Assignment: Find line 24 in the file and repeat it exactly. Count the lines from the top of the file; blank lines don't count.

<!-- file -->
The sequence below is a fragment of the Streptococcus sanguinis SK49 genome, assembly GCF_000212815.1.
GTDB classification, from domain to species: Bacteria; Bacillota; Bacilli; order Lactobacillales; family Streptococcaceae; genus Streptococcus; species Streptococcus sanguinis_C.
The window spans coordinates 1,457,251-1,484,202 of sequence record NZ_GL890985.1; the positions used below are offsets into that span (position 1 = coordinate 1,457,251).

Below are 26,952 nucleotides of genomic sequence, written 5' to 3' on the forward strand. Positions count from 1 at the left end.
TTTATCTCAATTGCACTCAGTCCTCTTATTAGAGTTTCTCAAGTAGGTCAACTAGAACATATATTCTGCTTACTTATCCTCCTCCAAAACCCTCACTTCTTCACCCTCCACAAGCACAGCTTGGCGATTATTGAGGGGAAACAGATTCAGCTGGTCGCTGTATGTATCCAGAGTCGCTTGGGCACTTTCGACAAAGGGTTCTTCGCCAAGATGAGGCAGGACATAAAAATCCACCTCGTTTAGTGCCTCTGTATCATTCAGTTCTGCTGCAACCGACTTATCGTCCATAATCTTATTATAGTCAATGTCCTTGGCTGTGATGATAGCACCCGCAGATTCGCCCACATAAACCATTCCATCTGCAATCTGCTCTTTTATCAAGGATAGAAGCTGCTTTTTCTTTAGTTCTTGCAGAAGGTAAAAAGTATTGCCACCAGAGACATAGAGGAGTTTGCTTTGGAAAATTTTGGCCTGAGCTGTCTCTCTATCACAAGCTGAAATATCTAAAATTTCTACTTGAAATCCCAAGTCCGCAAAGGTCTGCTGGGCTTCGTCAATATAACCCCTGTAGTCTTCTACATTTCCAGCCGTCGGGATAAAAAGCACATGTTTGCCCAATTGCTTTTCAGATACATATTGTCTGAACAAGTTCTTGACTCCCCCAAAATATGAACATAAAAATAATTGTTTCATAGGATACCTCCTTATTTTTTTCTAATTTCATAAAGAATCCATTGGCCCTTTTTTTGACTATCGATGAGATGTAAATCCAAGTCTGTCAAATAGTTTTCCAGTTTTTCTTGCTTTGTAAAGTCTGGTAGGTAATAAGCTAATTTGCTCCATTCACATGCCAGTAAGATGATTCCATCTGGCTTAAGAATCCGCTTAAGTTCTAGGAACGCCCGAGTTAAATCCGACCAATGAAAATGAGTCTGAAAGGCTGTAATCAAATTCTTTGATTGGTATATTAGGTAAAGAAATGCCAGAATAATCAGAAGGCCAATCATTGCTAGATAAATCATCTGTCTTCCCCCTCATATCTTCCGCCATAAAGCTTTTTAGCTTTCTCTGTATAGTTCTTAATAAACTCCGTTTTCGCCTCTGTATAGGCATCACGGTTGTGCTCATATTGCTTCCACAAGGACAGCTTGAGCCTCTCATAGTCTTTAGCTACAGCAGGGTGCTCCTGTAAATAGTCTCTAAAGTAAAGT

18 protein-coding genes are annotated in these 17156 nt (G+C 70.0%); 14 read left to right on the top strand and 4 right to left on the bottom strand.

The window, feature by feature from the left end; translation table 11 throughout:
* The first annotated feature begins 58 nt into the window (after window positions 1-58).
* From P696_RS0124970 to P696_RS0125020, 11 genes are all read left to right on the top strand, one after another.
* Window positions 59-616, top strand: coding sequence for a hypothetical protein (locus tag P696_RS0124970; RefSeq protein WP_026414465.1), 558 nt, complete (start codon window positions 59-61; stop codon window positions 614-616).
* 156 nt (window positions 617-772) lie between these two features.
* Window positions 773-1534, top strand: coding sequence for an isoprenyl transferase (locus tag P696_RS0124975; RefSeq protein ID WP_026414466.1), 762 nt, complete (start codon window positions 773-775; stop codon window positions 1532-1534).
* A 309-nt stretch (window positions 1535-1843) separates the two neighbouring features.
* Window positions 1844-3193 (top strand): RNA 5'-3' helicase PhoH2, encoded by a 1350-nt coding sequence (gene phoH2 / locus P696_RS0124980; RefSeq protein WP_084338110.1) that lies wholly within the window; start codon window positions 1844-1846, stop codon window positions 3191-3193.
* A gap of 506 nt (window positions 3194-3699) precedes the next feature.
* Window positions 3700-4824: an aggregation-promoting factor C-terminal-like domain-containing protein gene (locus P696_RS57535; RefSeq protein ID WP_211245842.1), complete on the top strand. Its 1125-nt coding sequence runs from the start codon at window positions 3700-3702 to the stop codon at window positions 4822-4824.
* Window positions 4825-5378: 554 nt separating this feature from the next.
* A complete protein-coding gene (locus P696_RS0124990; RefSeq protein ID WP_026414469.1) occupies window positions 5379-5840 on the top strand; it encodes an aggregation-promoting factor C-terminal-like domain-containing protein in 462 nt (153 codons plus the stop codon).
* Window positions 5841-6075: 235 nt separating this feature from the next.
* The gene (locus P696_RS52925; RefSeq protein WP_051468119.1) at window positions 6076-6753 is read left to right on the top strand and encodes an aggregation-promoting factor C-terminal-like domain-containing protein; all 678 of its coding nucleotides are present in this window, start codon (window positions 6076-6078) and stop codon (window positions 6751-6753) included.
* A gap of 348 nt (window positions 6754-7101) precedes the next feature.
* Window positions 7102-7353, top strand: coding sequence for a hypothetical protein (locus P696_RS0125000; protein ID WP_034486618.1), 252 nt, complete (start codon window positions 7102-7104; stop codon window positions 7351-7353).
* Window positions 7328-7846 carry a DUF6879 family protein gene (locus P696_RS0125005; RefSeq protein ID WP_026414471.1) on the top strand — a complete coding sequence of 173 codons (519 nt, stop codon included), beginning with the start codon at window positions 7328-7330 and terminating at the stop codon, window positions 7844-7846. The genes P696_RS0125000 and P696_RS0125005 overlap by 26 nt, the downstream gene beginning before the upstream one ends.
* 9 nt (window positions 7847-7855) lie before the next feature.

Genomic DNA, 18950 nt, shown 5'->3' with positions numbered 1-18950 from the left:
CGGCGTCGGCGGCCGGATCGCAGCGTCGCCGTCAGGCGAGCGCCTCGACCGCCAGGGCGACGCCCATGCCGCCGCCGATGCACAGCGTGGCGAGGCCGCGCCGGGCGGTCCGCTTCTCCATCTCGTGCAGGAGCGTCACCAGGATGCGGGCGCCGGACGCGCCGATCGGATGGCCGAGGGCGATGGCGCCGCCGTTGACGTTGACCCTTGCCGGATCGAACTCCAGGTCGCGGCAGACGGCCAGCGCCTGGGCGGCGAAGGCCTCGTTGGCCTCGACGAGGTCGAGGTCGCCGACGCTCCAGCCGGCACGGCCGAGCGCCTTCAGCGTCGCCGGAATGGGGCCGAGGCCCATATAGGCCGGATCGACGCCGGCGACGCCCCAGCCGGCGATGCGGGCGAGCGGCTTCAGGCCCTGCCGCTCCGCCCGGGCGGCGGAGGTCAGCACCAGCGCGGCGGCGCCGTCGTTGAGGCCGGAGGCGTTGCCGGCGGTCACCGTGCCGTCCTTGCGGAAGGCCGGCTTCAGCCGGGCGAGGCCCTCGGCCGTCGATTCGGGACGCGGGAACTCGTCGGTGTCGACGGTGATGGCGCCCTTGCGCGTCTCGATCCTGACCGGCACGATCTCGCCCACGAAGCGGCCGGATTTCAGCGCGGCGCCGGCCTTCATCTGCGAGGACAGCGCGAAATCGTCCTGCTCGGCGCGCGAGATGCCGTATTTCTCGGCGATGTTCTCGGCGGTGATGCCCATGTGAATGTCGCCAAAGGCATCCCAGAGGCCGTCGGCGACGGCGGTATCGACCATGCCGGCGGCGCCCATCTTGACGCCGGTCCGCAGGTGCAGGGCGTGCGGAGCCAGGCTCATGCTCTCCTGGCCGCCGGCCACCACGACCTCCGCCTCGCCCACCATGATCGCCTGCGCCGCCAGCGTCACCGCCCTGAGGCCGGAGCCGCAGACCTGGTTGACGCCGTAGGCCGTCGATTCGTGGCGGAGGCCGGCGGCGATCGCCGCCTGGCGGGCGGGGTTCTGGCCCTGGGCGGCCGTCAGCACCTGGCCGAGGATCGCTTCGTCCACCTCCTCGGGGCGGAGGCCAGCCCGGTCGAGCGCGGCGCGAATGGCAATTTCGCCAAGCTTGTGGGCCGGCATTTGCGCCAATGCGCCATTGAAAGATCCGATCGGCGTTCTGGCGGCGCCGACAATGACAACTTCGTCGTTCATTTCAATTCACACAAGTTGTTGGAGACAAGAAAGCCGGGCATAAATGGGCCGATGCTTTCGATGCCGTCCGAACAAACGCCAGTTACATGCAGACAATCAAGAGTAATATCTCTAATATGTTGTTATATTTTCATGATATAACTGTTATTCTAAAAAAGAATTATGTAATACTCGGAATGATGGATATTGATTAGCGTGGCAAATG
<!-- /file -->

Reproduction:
* 9 nt (window positions 7847-7855) lie before the next feature.